Groundbreaking blood test can identify genetic diseases in fetuses

An innovative prenatal screening test holds the potential to revolutionize the way genetic disorders in fetuses are detected.

[Jan. 6, 2024: JD Shavit, The Brighter Side of News]

An innovative prenatal screening test holds the potential to revolutionize the way genetic disorders in fetuses are detected. (CREDIT: Creative Commons)

In a groundbreaking development, a research team from Odense University Hospital and the University of Southern Denmark has introduced an innovative prenatal screening test that holds the potential to revolutionize the way genetic disorders in fetuses are detected.

This pioneering test, known as desNIPT, offers a non-invasive alternative to traditional invasive procedures, such as chorionic villus sampling and amniocentesis, and promises to provide expectant parents with valuable insights into their baby's genetic health.

The research findings, which have been published in the prestigious New England Journal of Medicine, showcase the effectiveness of the desNIPT test in identifying alterations in fetal genes – a key factor contributing to severe congenital diseases.

Dr. Ieva Miceikaité from the Department of Clinical Research at the University of Southern Denmark explains, "With our novel approach, we can now screen for the majority of known serious genetic syndromes using a simple blood test from the pregnant woman.

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Typically, this would otherwise require resorting to chorionic villus sampling or amniocentesis. This implies that we now possess enhanced opportunities to pinpoint the genetic cause of developmental issues in the fetus."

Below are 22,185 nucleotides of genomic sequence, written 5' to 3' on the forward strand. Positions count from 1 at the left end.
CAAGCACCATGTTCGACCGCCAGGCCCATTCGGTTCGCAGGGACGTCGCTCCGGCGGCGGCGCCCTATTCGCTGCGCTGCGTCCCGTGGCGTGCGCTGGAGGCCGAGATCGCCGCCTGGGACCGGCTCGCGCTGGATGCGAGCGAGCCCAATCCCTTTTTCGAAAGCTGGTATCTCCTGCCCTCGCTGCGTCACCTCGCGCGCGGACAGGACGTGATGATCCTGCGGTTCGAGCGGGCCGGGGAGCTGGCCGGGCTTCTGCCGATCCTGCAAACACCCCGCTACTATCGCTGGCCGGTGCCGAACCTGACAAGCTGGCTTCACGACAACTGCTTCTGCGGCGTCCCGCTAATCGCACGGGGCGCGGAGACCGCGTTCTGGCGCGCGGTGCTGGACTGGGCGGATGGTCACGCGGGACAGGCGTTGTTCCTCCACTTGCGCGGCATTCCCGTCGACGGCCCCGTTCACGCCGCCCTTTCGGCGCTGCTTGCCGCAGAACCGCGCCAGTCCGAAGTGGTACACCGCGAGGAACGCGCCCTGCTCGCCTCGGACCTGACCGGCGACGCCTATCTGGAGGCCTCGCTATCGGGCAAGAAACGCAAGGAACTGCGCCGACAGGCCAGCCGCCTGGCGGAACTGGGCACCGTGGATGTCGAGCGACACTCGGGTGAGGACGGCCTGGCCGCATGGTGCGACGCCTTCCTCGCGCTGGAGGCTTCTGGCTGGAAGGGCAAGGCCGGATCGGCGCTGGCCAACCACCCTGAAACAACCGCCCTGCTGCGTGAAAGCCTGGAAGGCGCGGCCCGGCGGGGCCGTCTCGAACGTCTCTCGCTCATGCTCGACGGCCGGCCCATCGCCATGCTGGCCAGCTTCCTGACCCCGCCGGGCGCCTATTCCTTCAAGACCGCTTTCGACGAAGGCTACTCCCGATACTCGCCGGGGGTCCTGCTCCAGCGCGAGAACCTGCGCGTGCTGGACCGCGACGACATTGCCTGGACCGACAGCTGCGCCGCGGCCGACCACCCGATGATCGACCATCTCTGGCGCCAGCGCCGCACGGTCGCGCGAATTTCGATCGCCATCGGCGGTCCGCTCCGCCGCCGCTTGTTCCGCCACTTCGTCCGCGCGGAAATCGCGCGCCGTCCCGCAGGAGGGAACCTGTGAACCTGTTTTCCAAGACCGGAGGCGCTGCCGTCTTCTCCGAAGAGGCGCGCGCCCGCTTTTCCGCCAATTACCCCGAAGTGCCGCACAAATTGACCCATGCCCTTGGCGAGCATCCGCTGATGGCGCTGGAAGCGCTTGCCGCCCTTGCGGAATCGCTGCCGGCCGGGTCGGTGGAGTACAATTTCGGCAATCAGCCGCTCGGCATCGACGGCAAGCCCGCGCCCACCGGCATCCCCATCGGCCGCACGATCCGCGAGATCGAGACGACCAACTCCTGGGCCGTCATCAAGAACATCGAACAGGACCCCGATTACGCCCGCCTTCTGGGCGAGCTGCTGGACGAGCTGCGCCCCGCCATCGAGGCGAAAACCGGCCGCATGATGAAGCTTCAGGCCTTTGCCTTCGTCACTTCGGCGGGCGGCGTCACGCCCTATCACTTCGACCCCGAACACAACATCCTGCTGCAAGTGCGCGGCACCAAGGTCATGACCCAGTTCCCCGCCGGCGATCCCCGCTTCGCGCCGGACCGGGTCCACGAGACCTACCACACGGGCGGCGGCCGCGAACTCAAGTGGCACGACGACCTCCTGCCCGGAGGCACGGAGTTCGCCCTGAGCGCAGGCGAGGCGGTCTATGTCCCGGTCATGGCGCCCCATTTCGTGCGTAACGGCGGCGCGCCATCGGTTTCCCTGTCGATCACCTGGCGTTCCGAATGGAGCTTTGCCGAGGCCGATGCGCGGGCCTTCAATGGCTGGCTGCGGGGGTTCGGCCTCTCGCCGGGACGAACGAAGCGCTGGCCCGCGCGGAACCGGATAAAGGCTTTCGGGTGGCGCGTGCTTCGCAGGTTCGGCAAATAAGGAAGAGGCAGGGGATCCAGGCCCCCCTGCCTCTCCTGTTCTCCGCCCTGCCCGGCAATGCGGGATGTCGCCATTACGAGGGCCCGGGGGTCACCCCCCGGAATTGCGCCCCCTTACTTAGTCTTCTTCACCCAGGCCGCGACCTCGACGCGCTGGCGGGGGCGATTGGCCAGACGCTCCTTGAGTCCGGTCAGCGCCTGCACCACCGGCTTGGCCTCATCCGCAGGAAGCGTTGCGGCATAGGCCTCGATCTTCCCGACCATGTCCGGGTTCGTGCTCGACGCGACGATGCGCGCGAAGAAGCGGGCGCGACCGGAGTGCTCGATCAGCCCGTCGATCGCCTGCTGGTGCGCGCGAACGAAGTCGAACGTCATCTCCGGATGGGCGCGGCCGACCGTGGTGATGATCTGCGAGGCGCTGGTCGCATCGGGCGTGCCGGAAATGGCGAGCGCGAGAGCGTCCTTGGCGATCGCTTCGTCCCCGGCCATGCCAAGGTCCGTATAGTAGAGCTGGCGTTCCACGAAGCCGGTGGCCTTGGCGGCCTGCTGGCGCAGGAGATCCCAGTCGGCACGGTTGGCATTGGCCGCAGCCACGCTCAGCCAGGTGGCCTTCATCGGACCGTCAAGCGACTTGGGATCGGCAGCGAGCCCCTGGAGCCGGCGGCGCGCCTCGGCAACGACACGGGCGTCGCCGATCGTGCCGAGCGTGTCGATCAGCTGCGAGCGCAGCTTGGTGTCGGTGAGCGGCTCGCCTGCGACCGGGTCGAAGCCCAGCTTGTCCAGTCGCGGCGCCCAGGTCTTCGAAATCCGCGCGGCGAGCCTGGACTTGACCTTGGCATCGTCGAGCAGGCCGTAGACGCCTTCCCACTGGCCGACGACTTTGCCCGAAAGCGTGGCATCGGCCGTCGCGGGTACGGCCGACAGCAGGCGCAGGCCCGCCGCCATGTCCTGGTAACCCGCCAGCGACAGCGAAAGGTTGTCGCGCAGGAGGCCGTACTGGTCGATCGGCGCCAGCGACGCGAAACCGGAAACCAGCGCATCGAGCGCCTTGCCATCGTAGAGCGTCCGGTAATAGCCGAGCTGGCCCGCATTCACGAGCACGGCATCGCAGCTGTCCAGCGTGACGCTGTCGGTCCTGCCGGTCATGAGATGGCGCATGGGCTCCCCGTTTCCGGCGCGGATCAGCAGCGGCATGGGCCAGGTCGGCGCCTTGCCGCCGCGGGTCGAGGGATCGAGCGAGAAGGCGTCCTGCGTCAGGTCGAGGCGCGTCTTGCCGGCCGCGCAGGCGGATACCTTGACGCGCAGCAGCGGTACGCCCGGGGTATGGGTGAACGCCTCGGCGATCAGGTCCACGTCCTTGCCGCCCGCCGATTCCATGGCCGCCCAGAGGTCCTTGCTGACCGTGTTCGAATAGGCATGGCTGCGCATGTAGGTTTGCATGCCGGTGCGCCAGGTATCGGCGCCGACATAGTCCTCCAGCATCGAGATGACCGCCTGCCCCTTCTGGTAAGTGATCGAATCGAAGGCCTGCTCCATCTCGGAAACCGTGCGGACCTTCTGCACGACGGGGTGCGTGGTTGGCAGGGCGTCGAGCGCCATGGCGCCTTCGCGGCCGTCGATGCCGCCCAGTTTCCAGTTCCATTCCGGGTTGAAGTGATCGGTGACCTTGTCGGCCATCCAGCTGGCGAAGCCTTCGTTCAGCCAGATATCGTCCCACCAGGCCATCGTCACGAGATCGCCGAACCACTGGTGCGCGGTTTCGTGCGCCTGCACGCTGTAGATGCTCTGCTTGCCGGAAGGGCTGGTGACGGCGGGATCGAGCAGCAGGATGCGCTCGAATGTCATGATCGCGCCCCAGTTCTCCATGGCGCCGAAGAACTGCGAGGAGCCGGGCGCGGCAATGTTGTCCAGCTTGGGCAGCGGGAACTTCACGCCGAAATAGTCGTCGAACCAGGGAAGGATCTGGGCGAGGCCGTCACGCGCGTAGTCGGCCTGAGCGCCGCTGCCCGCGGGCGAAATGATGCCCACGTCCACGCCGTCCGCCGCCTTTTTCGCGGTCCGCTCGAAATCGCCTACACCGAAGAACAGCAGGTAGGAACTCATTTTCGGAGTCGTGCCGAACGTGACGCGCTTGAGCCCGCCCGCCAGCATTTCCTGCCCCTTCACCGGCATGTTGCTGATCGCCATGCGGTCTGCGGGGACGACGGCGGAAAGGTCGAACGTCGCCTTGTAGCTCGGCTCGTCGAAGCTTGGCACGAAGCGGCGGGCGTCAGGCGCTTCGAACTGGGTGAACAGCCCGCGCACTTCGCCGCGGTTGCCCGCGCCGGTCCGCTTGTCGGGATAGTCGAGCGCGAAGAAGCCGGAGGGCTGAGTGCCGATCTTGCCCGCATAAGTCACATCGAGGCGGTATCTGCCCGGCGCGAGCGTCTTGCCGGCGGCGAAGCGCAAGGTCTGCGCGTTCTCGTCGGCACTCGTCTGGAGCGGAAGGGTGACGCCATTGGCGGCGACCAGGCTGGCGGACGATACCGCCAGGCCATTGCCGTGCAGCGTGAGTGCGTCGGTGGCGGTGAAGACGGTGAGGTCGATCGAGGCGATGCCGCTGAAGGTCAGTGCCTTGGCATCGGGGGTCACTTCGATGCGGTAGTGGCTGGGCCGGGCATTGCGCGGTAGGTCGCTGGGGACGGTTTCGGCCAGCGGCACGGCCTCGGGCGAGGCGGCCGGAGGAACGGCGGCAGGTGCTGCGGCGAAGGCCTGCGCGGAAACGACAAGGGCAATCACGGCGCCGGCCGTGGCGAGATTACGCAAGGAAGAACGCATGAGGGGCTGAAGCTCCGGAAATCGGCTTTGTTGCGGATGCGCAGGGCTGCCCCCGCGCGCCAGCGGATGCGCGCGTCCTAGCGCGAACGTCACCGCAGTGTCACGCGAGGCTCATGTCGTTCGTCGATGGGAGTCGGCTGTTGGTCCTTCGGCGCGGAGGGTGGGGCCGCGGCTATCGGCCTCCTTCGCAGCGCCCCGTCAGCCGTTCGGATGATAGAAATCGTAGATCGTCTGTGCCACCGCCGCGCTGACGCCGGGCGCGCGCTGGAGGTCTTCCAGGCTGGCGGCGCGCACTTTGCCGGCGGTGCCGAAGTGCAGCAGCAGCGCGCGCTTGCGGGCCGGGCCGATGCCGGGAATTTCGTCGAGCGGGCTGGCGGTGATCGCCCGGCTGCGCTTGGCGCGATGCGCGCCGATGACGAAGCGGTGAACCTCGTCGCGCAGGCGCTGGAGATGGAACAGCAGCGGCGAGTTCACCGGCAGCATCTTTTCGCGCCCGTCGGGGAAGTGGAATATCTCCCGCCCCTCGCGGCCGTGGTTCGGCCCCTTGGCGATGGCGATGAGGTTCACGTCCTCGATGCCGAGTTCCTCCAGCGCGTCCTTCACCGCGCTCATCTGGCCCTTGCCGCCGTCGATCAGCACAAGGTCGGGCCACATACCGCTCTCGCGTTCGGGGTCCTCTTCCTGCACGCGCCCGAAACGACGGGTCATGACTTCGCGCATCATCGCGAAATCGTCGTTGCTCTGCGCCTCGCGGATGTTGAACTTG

The desNIPT test represents an evolution of the first-generation Non-Invasive Prenatal Test (NIPT) method, enhancing it with significant improvements. NIPT, which is administered before childbirth, involves analyzing fetal DNA found in the bloodstream of the pregnant woman. This approach has transformed the capacity to screen for diseases in unborn children, making it safer and less invasive.

One remarkable aspect of desNIPT is its exceptional sensitivity. Even when the quantity of fetal DNA in the mother's blood is minimal, this test can accurately identify genetic abnormalities in the fetus. This breakthrough offers a ray of hope to expectant parents, particularly those concerned about the risk and discomfort associated with traditional invasive tests.

Exome sequencing of cell-free DNA from noninvasively obtained samples from 36 pregnant women and their partners found diagnostic variants in 11 of the fetuses, with 100% concordance with results from invasively obtained samples. (CREDIT: New England Journal of Medicine)

Currently, the first-generation NIPT primarily focuses on prevalent chromosomal disorders like Down syndrome. However, many congenital diseases arise from subtle modifications in fetal DNA, necessitating a more comprehensive examination of the fetal genome.